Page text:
Sept. 20, 2022.
That's the first day of what could be a multi-day sentencing hearing for Aydin Coban, and will come more than a month after he was found guilty on five charges in connection to the "sextortion" of a Port Coquitlam teen.
Amanda Todd, at age 15, committed suicide in her home nearly a decade ago after posting a silent black-and-white video on YouTube about an online stalker by holding flash cards expressing her struggles. It immediately went viral around the world.
Starting Tuesday, Sept. 20, Coban will find out how long he'll serve time after the 44-year-old Dutch national was convicted on charges related to extortion and criminal harassment last Saturday (Aug. 6).
The decision came 10 hours after B.C. Supreme Court Justice Martha Devlin charged the jury, which saw 80 exhibits and heard testimony from 30 witnesses, including nine experts from the Netherlands, Australia and New York — all of whom flew in for the in-person trial at the New Westminster courthouse.
Coban was accused of tormenting Todd with online threats.
During the nine-week trial, prosecutors presented thousands of printed pages in hefty binders, showing evidence of Coban’s chats and calls with Amanda through various personas between Nov. 1, 2009, and Feb. 17, 2012 — some grooming her, others threatening the girl that he would expose naked images of her to her friends and family if she didn’t give him peep shows.
Meanwhile, defence lawyers offered no evidence, telling the jury in their closing submissions that Coban was not the person behind 22 fake online aliases used to lure, harass and extort Amanda.
During the trial, the jury also didn’t hear how Amanda died nor about Coban’s previous conviction in his native country.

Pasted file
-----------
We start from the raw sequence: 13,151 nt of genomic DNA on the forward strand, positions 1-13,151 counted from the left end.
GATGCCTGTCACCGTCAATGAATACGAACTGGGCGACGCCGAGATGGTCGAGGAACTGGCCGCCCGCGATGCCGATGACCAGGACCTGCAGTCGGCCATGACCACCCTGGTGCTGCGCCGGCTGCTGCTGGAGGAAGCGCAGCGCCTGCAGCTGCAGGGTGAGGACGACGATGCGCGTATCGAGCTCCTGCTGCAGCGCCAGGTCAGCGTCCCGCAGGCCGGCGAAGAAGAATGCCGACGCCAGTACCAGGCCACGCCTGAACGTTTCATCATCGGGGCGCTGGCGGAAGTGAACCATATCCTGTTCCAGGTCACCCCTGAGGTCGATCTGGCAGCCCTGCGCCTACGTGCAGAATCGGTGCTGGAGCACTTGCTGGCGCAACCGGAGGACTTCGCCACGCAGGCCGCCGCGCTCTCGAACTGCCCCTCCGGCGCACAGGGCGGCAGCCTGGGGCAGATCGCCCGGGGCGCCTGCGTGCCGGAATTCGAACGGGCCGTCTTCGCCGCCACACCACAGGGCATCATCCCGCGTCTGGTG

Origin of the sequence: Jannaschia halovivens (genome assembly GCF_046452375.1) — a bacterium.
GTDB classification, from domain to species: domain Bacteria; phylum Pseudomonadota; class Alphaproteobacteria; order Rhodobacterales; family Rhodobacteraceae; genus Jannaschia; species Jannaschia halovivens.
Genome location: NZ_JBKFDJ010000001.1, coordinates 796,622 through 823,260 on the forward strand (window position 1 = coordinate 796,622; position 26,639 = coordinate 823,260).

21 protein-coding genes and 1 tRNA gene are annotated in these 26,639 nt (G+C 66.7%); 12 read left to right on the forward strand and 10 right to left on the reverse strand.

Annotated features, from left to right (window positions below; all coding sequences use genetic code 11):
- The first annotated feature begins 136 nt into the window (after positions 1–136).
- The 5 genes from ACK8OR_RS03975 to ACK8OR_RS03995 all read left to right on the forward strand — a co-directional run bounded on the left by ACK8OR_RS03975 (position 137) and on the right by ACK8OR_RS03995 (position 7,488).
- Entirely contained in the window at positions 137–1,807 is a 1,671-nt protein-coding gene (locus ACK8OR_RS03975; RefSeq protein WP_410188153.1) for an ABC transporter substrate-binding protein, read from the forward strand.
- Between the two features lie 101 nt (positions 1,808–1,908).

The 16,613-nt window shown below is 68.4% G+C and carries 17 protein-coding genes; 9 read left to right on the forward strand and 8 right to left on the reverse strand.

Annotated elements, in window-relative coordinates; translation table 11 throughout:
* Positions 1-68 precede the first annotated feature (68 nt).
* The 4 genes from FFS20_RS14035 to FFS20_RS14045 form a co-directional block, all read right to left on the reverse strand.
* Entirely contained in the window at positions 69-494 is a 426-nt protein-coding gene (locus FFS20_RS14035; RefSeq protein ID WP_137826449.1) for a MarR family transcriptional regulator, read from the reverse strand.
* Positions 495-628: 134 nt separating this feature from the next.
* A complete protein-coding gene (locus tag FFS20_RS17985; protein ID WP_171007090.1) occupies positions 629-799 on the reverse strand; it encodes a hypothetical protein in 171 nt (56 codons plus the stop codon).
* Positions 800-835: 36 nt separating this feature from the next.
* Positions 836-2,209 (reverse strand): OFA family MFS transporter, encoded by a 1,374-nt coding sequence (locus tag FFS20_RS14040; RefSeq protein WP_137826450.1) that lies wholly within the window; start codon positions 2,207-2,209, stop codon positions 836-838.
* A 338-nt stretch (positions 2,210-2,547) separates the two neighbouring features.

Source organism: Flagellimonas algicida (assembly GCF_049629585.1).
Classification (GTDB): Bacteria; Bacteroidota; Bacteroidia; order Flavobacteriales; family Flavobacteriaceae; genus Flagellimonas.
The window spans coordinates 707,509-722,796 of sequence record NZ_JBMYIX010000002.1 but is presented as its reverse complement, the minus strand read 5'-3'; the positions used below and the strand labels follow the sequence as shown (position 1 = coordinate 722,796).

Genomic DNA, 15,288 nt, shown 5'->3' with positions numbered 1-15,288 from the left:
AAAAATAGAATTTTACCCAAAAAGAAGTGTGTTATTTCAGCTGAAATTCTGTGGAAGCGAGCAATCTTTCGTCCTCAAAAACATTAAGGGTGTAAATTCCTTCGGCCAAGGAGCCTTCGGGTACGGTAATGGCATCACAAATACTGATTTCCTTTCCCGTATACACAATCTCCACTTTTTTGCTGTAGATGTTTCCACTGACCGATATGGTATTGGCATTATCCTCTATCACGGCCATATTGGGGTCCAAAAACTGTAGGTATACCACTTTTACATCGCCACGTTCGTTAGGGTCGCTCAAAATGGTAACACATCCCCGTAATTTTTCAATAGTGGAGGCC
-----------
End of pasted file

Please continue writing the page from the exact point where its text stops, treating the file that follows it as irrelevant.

The guilty charges were a "happy" moment for Amanda's mother Carol Todd, who has advocated against bullying and cyberbullying since her daughter's passing.
"I was so happy and relieved to hear the guilty verdicts on all five charges," Carol Todd told the Tri-City News following the jury's decision.
"After nine weeks [of trial] and almost 10 years, Amanda’s voice has been heard loud and clear.
"Justice will not bring my daughter back, but her story will continue to bring hope to others that they are not alone, that they matter and that they have many people advocating for them."
Todd, who is now receiving more offers to speak at cyberbullying and extortion conferences around the world on behalf of the Amanda Todd Legacy Society, said she expects Coban will serve his Canadian sentence in the Netherlands.
She told the Tri-City News she was surprised at how fast the verdict came down.
"I didn’t expect it so quickly," said Todd, who positioned herself in the courtroom gallery to get a clear view of his reaction.
During the trial, Coban often caught Todd’s eye before he pulled off his face mask and stepped into the prisoner’s box, where he took notes on a legal pad and on a laptop without internet connection.
"He looked at me when he walked in and I looked at him. He didn't have that swagger anymore because he knew the jury had deliberated less than 24 hours. It was clear."
She added, "I never let up. He picked the wrong girl with the right Mama Bear. Now, he’s been convicted in a separate trial and he gets more jail time. That will protect all of the other girls he abused. I’m happy for the victims that they know he has to spend extra jail time and they don’t have to worry for 2025."
"Sextortion" reports have skyrocketed since Amanda died in 2012.
According to the National Centre for Missing and Exploited Children in the U.S., reports of online enticement shot up 98 per cent between 2019–2020, with mostly teenage boys as the sextortion targets.
Coban is convicted of the following:
- importing and distributing child pornography
- possession of child pornography
- communicating with the intent to lure a child
- criminal harassment
- with files from Janis Cleugh, Tri-City News